With regard to the ongoing discussion about German reunification, please find below the position to be presented during talks:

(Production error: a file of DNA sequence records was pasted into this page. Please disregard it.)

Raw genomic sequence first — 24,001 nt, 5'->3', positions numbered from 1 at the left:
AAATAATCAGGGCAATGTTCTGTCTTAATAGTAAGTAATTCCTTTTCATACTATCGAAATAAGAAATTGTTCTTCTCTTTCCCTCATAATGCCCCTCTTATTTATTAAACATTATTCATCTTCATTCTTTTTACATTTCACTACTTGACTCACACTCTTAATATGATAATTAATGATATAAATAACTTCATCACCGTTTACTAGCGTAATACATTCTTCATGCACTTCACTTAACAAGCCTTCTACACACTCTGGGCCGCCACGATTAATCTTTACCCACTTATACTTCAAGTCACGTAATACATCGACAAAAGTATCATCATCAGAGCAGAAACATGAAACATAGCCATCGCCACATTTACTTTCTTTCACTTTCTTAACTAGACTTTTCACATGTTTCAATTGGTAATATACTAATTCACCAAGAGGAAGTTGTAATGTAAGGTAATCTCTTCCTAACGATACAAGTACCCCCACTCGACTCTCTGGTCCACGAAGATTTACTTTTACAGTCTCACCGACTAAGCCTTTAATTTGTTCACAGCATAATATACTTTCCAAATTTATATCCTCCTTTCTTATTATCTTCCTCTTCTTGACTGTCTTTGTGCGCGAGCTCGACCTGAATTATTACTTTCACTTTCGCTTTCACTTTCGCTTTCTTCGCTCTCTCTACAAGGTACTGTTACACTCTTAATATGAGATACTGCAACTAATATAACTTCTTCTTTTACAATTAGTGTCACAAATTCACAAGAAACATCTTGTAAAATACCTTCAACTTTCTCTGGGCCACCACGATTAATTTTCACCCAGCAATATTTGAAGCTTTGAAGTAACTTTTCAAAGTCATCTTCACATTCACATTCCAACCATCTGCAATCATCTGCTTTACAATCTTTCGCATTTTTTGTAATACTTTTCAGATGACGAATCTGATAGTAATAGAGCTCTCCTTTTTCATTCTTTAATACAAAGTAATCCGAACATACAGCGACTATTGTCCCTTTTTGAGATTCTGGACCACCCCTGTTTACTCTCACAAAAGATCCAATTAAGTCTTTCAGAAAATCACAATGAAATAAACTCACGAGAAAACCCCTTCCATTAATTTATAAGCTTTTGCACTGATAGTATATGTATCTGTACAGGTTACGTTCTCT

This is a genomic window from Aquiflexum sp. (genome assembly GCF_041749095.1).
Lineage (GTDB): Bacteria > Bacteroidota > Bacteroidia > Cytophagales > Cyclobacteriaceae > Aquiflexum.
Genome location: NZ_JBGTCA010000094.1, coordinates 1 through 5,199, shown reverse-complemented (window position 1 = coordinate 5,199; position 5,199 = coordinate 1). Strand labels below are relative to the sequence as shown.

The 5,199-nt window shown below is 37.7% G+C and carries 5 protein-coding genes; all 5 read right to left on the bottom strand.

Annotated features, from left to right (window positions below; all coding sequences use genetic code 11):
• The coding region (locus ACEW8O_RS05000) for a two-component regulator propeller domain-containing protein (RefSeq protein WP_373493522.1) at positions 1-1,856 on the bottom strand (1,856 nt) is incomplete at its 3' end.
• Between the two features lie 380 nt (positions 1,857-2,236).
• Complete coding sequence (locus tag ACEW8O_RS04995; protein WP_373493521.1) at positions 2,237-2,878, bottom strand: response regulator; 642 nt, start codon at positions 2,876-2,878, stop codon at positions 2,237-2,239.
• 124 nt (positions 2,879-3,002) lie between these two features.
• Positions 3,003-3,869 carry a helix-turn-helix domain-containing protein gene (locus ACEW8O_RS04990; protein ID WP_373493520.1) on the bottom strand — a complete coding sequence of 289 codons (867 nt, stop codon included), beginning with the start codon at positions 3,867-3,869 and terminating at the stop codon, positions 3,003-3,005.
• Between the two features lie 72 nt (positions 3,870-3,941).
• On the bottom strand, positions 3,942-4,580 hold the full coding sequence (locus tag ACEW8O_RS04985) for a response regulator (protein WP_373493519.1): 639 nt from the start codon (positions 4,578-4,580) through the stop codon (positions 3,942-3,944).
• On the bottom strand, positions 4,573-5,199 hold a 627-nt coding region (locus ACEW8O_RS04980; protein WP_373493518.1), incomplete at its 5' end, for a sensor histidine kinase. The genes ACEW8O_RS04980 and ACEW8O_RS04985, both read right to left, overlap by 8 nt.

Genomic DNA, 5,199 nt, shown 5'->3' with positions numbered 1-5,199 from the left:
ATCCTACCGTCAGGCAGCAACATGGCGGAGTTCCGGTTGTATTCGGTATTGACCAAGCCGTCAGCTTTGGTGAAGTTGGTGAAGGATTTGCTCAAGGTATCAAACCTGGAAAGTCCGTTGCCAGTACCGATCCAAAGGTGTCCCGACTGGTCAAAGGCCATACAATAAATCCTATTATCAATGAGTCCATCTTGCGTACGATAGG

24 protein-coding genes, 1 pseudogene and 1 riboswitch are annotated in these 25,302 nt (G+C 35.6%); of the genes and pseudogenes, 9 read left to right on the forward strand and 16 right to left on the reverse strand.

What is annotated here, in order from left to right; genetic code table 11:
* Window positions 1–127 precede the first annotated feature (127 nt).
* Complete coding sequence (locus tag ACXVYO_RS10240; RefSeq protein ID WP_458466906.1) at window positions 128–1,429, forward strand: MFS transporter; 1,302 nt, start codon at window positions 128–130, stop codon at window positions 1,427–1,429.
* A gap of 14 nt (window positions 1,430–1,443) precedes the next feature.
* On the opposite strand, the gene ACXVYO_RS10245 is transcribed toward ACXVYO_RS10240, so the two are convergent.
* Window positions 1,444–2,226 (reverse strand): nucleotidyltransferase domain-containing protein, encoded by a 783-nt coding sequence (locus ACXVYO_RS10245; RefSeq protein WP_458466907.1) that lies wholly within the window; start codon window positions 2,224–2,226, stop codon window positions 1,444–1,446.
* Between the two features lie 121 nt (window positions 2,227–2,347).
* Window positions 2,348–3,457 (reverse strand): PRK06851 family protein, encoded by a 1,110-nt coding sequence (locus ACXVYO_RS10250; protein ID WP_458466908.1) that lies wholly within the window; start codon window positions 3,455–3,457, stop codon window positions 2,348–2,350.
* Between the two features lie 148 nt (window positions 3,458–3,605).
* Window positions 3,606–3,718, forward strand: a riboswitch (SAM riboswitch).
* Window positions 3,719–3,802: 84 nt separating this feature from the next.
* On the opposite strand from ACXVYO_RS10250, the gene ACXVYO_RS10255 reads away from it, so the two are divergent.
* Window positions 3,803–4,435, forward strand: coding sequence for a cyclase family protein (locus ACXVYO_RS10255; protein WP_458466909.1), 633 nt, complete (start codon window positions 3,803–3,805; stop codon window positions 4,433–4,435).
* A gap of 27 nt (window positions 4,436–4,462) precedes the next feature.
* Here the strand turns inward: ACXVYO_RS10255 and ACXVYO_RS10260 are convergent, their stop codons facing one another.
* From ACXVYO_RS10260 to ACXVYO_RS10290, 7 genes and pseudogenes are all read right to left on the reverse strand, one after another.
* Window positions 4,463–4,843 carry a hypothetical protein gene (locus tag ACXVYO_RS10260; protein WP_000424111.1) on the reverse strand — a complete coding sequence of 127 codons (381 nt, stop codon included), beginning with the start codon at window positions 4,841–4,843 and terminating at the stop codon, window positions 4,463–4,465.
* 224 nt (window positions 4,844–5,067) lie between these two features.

The Polish government set out its position on the unity of the German nation under international law or as a state in the foreign minister’s statement to the Sejm of 7 December 1989. The Polish government made it clear that it respects the right of the Germans to self-determination. However, this right can be realized in the framework of European order and stabilization. This order includes the existing borders between the two German states and their neighbours. Both German states can only unite – in one form or another – provided that Poland’s western border along the Oder and Lusatian Neisse rivers is maintained. The rapprochement and ultimately fusion of the two German states should proceed gradually even as our continent’s unity is restored and a new security system is built in Europe. This is a complex and multi-stage process. The unity of the German nation cannot be restored with a one-off declaration or act. Changes across German territory must go hand-in-hand with changes in Europe that support building structures that would encompass the whole of Europe. This does not rule out regional institutions made up of certain countries, however. A reunited German state will have its place in a thoroughly reformed and united Europe.